The Medicalist Skeptic
In the US, medicalist skeptics emerged from the fight to protect consumers from alternative forms of healthcare since the establishment of modern medicine. Because they are trying to produce medical science under capitalism, they have many challenges. Under capitalism, there are additional motives that encourage the production of alternative medicine beyond different ways of treating a patient. Instead of simply the desire to treat a patient, there is money to be made. By imitating the signs of contemporary medicine or even other cultures’ medicines, a quack can easily sell a product that seems similarly scientific without the effort of testing if it actually works. These “medicines” borrow their signs from science, old forms of medicine or other cultures.
As an example, Snake oil, a common term for fraudulent medical treatments, started as a form of Traditional Chinese Medicine. For hundreds of years, this snake oil was used to treat joint pain. It’s emergence in the United States is likely a result of Chinese immigrants bringing over this medicine from overseas. However, it was soon appropriated by the white men of the Wild West. Rattlesnakes were harvested in the 1880s for their potentially medicinal properties, and eventually Clark Stanley, who called himself the “Rattlesnake King”, would stage elaborate shows, killing rattlesnakes for their oil. This oil claimed to treat all sorts of various skin injuries with immediate relief. It was only until the federal government analyzed his concoction that it was revealed that it was little more than mineral oil and beef fat.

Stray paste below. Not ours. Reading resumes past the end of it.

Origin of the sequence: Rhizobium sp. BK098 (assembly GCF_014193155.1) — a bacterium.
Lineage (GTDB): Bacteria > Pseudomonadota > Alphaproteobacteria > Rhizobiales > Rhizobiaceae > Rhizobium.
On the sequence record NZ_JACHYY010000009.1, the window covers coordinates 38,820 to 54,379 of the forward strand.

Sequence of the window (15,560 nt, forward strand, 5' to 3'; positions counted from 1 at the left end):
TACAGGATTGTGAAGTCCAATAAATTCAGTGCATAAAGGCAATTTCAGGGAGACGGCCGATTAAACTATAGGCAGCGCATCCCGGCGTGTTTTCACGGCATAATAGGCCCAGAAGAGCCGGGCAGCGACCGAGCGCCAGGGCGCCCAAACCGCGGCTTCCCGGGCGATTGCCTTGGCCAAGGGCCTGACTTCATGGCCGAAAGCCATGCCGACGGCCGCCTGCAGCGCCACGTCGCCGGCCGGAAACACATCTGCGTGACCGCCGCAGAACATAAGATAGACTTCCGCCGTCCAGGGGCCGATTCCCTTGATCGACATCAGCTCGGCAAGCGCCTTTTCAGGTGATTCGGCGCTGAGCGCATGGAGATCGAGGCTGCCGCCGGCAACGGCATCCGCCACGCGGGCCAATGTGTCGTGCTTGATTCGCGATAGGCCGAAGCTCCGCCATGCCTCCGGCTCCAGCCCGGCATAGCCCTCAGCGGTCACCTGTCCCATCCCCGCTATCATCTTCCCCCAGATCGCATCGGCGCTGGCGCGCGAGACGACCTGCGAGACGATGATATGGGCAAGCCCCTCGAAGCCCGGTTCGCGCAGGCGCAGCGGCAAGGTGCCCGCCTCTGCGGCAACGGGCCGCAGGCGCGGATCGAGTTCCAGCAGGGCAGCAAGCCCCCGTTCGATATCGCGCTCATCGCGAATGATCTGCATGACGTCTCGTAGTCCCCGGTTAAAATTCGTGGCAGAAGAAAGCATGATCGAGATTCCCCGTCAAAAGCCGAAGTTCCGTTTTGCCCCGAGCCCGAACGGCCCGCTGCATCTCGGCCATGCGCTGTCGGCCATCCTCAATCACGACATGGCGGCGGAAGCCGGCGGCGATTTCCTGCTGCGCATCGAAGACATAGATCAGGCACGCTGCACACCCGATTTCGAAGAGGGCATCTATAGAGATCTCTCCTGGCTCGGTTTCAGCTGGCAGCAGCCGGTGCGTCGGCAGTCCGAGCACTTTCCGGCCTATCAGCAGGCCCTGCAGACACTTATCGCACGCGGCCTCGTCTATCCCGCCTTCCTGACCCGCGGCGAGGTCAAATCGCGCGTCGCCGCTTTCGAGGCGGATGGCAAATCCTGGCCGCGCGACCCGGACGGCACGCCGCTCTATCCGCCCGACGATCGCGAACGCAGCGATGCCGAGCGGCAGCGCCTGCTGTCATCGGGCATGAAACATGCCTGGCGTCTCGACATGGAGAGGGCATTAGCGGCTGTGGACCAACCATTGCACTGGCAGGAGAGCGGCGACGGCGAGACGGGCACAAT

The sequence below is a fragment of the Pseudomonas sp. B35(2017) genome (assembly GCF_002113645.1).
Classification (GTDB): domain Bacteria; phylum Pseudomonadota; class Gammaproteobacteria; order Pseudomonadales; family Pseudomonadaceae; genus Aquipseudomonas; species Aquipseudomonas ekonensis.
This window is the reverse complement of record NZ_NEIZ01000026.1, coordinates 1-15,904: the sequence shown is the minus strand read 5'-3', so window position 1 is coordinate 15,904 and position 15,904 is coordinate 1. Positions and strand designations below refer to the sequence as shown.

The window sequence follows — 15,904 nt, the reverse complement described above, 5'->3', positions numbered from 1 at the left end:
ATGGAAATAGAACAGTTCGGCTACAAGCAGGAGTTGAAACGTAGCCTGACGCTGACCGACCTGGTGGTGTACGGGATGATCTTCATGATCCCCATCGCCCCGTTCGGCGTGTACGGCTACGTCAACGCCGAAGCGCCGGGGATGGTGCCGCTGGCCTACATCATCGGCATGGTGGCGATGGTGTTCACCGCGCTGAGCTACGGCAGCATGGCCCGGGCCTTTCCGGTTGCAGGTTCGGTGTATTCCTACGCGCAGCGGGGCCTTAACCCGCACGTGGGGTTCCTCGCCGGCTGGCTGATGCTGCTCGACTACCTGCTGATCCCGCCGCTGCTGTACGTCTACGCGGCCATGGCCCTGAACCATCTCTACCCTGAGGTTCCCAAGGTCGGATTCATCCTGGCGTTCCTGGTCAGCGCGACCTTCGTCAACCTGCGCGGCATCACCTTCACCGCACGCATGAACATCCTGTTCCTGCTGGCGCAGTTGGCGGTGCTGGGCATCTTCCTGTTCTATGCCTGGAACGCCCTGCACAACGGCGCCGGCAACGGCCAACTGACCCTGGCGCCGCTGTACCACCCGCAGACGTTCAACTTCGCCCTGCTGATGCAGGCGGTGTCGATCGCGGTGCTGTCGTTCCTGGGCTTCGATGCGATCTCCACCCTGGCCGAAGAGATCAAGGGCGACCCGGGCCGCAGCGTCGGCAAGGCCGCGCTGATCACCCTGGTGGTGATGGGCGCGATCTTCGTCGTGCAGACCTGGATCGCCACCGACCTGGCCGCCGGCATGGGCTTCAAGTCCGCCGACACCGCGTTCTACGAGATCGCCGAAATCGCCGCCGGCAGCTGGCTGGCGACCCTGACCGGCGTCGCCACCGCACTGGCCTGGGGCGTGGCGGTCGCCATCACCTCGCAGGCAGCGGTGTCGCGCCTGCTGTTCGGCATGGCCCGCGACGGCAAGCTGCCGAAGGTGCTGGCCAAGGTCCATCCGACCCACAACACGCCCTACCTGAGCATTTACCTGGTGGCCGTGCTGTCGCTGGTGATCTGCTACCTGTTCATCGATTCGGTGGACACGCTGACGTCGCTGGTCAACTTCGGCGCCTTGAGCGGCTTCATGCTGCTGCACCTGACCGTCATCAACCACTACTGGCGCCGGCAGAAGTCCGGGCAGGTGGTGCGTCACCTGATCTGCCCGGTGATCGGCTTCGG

However, the story is more complicated than this. Snake oil has been studied more recently in 2002 and it was discovered that the snake used for Chinese snake oil was very high in Omega-3 fatty acids, which may explain why the original snake oil had some level of efficacy in treating arthritis and joint pain. What really happened was the knowledge of snake oil was appropriated, the details were lost in the process and the empty sign left over was used to sell a knock-off with no real effect. This process outlines the way that fraudulent medicine is produced in modern times. But how did the sign system of pseudoscience evolve?